In the beautiful and hilarious novel A Man Called Ove, a young Ove is working at the same railyard as his father. He is cleaning a car with another worker, Tom, when they find a briefcase left by a passenger. Instinctively, Tom goes to steal it. Ove is surprised, and then more surprised when a few seconds later, he finds a wallet left by a different passenger. Tom goes to steal that too, but Ove picks it up.
Just then, Ove’s father walks in. He asks Ove what he wants to do with the wallet. Ove suggests that they return it to the lost and found. Proudly, his father and he return the wallet, where it is quickly claimed by the woman who lost it—with all her money inside. “Not many people have ever handed in this much money,” the woman says. Well, Ove’s father replies as he holds his son’s hand, “many people don’t have any decency either.”
Later that evening, Ove asks his father why he didn’t tell management about the briefcase that Tom had stolen. His father shakes his head. “We’re not the sort of people who tell tales about what others do.”
In both instances, Ove’s father is showing his boy what decency looks like, although the latter might seem less obvious. Do the right thing, we know that’s what we’re supposed to do. But Tom, who is a jerk throughout the novel, also has four kids and a sick wife. Maybe he needed what was in the briefcase. Maybe he was too far gone to be redeemed—and that was his business.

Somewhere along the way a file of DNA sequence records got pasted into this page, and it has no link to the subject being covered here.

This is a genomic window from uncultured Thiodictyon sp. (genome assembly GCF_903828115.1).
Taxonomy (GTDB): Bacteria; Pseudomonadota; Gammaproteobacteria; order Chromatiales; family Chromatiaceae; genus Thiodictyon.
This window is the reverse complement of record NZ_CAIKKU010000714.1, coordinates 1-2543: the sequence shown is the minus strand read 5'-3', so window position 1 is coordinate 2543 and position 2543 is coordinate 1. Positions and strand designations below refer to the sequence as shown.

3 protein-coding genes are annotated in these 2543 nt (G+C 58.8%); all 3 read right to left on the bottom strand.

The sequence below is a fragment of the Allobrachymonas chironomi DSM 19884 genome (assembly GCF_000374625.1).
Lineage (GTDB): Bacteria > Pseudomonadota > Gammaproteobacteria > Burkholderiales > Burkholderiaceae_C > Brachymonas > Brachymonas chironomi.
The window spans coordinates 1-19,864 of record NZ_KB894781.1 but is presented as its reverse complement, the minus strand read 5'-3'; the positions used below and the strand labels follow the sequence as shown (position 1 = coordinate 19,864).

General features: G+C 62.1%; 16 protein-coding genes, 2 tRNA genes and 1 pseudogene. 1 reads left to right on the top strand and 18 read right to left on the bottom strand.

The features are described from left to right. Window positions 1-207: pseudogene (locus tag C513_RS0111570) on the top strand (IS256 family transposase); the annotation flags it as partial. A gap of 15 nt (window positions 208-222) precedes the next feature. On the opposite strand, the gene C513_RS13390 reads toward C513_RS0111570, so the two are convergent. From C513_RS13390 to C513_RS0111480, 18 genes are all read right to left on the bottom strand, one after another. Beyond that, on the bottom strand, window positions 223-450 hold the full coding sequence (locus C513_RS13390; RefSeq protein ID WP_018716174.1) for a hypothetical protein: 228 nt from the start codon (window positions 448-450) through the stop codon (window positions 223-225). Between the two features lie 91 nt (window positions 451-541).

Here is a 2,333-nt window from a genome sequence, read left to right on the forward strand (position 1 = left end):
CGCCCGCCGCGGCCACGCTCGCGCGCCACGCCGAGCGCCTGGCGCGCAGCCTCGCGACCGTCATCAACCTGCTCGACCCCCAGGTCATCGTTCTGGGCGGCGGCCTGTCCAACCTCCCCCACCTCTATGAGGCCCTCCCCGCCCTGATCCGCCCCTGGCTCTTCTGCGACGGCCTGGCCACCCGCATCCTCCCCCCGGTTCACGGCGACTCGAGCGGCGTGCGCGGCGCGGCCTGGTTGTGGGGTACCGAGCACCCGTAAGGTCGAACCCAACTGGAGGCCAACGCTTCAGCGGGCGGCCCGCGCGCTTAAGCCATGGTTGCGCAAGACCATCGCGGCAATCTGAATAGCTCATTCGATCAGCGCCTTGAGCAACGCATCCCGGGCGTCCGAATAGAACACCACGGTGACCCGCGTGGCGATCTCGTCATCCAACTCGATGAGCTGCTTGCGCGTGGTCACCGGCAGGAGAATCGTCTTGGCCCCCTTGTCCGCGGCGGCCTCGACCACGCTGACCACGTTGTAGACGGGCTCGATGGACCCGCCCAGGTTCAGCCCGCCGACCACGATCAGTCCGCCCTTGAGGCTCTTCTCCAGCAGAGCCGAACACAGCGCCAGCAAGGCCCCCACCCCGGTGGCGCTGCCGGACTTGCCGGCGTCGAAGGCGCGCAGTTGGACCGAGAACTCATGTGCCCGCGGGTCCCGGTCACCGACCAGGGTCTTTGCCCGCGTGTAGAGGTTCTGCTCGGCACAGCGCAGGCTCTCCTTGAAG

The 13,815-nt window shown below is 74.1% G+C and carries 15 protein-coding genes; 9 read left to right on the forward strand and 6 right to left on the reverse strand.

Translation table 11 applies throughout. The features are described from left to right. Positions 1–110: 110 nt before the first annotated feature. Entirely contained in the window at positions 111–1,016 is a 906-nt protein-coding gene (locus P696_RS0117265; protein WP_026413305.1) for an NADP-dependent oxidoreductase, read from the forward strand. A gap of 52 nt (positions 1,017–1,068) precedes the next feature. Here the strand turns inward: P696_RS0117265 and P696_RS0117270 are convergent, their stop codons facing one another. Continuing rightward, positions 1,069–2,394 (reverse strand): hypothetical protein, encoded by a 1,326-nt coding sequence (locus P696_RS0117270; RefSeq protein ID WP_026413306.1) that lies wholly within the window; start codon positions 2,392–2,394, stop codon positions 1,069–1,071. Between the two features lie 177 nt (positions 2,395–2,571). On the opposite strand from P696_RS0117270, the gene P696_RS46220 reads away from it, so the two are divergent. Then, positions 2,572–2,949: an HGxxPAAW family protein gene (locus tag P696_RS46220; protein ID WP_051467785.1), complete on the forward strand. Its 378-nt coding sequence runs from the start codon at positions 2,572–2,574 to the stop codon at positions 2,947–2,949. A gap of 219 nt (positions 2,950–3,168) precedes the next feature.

Decency is about what you do. It’s not something you enforce on other people. Decency is what you do with money you find, it’s how you raise your kids. It’s not something you wield, it’s not something you gossip about. As Marcus Aurelius writes, “Just that you do the right thing. The rest doesn’t matter.”
Teach your kids that.
P.S. This was originally sent on December 9, 2019. Sign up today for the Daily Dad’s email and get our popular 11 page eBook, “20 Things Great Dads Do Everyday.”